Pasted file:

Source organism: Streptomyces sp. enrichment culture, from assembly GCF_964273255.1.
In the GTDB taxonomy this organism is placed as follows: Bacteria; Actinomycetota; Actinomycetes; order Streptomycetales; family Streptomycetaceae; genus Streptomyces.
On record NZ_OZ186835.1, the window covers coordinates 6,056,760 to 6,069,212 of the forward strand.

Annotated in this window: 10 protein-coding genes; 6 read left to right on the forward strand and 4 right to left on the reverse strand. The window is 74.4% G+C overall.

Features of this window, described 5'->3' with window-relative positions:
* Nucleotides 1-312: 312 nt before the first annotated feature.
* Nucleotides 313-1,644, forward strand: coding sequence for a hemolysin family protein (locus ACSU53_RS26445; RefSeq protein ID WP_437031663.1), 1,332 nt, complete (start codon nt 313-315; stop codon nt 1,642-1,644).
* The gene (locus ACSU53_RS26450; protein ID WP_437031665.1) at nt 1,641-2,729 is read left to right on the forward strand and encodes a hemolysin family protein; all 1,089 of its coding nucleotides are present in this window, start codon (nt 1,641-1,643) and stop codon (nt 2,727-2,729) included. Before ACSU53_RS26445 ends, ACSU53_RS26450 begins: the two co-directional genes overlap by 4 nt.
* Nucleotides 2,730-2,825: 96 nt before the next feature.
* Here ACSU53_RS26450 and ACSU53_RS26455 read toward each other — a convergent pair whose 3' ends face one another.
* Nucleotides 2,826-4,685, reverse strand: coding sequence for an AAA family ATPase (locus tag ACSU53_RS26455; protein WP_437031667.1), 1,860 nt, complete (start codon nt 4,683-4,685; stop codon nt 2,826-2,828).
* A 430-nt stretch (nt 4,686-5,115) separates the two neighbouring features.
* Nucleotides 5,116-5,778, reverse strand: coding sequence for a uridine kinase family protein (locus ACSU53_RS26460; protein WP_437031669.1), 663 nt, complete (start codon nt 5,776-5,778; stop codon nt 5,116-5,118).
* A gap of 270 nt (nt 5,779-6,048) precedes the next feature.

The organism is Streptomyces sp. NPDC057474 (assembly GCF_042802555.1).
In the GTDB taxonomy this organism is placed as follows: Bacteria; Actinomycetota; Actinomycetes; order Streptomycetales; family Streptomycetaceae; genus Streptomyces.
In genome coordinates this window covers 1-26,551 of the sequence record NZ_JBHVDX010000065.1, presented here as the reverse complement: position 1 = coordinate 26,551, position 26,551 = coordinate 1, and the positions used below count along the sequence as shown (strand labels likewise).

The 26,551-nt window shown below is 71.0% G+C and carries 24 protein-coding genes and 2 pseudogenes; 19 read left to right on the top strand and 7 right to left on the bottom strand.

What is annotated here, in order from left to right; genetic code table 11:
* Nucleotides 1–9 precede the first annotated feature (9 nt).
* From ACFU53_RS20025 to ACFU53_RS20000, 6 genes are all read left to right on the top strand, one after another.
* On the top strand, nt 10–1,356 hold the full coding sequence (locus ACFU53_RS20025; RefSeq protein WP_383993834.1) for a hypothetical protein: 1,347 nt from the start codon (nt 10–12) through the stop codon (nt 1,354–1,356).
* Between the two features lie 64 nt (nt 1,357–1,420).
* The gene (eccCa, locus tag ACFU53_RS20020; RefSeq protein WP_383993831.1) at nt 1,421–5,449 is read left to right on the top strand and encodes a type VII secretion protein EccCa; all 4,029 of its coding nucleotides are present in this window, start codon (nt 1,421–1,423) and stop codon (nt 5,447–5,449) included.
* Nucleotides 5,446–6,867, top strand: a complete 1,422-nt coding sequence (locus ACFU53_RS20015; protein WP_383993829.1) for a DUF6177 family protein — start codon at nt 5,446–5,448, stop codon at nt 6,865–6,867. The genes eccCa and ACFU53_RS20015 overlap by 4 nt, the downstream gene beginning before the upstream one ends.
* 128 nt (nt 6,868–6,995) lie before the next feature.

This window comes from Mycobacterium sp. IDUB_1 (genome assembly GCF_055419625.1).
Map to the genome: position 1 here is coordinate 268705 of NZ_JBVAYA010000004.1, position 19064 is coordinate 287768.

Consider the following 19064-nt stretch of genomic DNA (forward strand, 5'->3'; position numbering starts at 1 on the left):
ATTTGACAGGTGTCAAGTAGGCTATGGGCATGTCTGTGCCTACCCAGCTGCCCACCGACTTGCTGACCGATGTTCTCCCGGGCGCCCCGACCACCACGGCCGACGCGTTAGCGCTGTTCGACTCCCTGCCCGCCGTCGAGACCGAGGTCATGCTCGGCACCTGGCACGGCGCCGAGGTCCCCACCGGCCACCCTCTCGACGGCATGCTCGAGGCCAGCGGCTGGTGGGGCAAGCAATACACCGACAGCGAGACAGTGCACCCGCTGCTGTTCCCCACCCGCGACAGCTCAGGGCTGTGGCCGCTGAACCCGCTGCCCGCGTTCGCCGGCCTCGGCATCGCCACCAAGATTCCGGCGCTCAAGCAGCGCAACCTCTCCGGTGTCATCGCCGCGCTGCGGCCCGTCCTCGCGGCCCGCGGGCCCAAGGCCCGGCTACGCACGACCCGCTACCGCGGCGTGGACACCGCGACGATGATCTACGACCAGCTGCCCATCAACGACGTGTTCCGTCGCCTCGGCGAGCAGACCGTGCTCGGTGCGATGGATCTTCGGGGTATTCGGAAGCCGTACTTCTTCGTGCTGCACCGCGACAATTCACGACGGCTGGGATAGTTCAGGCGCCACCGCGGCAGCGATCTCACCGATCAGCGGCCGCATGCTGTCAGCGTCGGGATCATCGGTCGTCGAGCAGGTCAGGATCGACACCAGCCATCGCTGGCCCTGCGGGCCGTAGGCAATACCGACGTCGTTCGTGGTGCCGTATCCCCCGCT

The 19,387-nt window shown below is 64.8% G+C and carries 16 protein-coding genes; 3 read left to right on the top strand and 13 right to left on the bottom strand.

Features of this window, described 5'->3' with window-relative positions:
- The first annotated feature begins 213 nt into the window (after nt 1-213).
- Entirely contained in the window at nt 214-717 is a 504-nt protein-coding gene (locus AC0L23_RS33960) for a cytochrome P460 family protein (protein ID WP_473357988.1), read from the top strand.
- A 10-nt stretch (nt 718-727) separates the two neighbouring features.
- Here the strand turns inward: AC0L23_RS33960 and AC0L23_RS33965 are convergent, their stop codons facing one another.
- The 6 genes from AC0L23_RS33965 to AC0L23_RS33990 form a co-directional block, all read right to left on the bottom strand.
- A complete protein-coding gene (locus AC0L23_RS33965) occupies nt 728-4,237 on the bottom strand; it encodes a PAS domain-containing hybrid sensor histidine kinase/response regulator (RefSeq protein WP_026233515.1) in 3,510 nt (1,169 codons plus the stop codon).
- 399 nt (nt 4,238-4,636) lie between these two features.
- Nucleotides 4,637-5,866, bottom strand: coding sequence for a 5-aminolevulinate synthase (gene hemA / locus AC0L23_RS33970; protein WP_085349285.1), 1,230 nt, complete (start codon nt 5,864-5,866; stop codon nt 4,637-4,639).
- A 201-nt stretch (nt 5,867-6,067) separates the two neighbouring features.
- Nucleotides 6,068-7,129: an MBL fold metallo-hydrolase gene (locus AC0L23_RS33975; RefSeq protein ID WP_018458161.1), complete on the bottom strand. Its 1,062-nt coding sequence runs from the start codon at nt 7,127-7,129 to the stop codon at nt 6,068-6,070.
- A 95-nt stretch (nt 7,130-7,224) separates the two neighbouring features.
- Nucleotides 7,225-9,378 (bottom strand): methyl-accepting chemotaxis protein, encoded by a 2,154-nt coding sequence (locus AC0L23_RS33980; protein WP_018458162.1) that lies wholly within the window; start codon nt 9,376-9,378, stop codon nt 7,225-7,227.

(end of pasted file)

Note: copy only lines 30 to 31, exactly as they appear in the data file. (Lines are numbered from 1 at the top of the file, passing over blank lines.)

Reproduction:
ATTTGACAGGTGTCAAGTAGGCTATGGGCATGTCTGTGCCTACCCAGCTGCCCACCGACTTGCTGACCGATGTTCTCCCGGGCGCCCCGACCACCACGGCCGACGCGTTAGCGCTGTTCGACTCCCTGCCCGCCGTCGAGACCGAGGTCATGCTCGGCACCTGGCACGGCGCCGAGGTCCCCACCGGCCACCCTCTCGACGGCATGCTCGAGGCCAGCGGCTGGTGGGGCAAGCAATACACCGACAGCGAGACAGTGCACCCGCTGCTGTTCCCCACCCGCGACAGCTCAGGGCTGTGGCCGCTGAACCCGCTGCCCGCGTTCGCCGGCCTCGGCATCGCCACCAAGATTCCGGCGCTCAAGCAGCGCAACCTCTCCGGTGTCATCGCCGCGCTGCGGCCCGTCCTCGCGGCCCGCGGGCCCAAGGCCCGGCTACGCACGACCCGCTACCGCGGCGTGGACACCGCGACGATGATCTACGACCAGCTGCCCATCAACGACGTGTTCCGTCGCCTCGGCGAGCAGACCGTGCTCGGTGCGATGGATCTTCGGGGTATTCGGAAGCCGTACTTCTTCGTGCTGCACCGCGACAATTCACGACGGCTGGGATAGTTCAGGCGCCACCGCGGCAGCGATCTCACCGATCAGCGGCCGCATGCTGTCAGCGTCGGGATCATCGGTCGTCGAGCAGGTCAGGATCGACACCAGCCATCGCTGGCCCTGCGGGCCGTAGGCAATACCGACGTCGTTCGTGGTGCCGTATCCCCCGCT

The 19,387-nt window shown below is 64.8% G+C and carries 16 protein-coding genes; 3 read left to right on the top strand and 13 right to left on the bottom strand.